The initial work (assignment 1) wherein students chose which 16 selections across the more than 60 included in the collection involved collecting and curating. After doing so, students homed in on the one entry to which they would respond in that first assignment. As students engaged with these short texts—first the larger group and then their chosen entry—they connected these entries to their own knowledge of and experiences with writing in order to complete the first assignment.

Once students read Mike Bunn’s “How To Read Like a Writer,” (Assignment 2) they returned to these entries and engaged additional entries (Assignment 3) in a different way. They read like a writer to examine how texts present and develop ideas, including the moves a writer or text makes. They collaborated in small groups to do this work and then brought their findings back to the full class.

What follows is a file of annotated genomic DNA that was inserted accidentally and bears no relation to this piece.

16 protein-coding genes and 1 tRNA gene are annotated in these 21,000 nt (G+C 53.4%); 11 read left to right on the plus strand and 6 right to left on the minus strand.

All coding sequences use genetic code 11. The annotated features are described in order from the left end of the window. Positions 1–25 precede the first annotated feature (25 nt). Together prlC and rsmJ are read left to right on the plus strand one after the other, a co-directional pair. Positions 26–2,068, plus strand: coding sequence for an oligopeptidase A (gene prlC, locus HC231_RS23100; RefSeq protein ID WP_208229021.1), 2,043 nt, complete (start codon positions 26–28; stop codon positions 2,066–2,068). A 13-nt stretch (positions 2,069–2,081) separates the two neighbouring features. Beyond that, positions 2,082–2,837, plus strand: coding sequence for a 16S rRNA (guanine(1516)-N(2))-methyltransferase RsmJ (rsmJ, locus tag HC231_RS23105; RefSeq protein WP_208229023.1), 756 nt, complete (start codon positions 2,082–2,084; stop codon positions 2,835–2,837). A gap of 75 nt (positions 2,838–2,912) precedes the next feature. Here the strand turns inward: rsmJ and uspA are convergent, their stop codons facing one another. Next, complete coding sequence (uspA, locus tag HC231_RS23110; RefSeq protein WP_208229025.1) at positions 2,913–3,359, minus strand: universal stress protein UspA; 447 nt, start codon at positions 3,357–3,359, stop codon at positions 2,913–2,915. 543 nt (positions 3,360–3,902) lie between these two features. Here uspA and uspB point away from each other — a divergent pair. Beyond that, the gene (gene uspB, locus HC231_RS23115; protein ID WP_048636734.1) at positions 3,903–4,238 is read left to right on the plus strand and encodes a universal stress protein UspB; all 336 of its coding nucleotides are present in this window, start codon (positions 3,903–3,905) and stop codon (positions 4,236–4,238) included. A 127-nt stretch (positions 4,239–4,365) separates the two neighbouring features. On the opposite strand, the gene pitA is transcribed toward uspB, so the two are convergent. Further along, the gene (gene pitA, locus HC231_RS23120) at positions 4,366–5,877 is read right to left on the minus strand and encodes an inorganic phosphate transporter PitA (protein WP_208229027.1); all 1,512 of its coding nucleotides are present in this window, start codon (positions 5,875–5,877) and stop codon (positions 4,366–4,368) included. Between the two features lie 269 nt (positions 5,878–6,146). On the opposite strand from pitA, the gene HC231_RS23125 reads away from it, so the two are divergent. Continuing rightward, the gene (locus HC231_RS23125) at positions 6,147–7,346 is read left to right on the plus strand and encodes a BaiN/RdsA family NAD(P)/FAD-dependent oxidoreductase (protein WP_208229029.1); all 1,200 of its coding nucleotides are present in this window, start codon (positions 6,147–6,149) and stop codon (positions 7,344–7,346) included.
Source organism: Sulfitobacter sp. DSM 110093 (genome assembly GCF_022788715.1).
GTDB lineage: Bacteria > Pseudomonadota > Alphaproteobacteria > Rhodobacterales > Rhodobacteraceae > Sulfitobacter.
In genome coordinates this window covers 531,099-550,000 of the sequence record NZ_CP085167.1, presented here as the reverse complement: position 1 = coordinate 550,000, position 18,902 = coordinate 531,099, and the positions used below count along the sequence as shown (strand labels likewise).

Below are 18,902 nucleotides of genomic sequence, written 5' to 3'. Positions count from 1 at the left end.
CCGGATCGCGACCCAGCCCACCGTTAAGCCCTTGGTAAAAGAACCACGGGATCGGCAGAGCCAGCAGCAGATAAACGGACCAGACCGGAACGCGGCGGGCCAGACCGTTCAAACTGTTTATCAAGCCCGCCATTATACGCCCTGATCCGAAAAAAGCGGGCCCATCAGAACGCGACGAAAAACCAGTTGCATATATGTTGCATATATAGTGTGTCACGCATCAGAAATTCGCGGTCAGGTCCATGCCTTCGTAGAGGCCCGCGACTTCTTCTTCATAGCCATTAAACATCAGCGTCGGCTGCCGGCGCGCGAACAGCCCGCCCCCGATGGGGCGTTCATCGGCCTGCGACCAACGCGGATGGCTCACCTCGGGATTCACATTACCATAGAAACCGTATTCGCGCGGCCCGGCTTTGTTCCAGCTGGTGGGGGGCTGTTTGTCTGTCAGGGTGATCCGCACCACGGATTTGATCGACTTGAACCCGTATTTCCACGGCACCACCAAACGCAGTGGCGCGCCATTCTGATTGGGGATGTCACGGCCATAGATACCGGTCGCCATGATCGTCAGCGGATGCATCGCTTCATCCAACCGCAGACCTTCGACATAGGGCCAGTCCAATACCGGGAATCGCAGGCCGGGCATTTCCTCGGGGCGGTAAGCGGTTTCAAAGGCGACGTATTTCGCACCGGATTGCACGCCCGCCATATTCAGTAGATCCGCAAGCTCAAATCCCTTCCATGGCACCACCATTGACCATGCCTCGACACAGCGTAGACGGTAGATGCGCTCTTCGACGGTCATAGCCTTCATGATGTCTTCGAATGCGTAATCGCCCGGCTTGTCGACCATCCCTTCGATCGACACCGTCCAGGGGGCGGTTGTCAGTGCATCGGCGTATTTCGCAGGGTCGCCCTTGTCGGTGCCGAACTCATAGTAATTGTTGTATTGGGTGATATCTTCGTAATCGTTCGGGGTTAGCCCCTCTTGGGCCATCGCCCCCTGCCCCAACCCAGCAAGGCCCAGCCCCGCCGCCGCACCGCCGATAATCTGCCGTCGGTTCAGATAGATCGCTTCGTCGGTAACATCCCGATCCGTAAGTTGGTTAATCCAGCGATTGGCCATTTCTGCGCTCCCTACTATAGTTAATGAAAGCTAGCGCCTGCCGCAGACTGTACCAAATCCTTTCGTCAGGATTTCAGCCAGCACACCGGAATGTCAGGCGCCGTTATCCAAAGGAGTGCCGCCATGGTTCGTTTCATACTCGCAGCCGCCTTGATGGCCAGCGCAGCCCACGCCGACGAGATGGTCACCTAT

Students’ work with contextualizing is perhaps clearest through the ways in which they assessed, while reading like a writer, how the conventions associated with these entries were different from those associated with pieces we read earlier in the semester. Those earlier readings were about the origins and evolution of Writing Studies, were meant for those in the field, and came from edited collections and journals in the field. Students needed to, instead, draw on a different set of conventions to write their “opinionated encyclopedia entries, as editors Ball and Loewe call the contributions, a set of conventions that are related to the general audience for which these entries are meant.

Students’ theorizing is best represented by the bad idea about writing each of one them developed. Although meant to stylistically imitate the entries from the published text, each student-authored bad idea about writing (first submission) constituted a new line of inquiry about a provocative subject.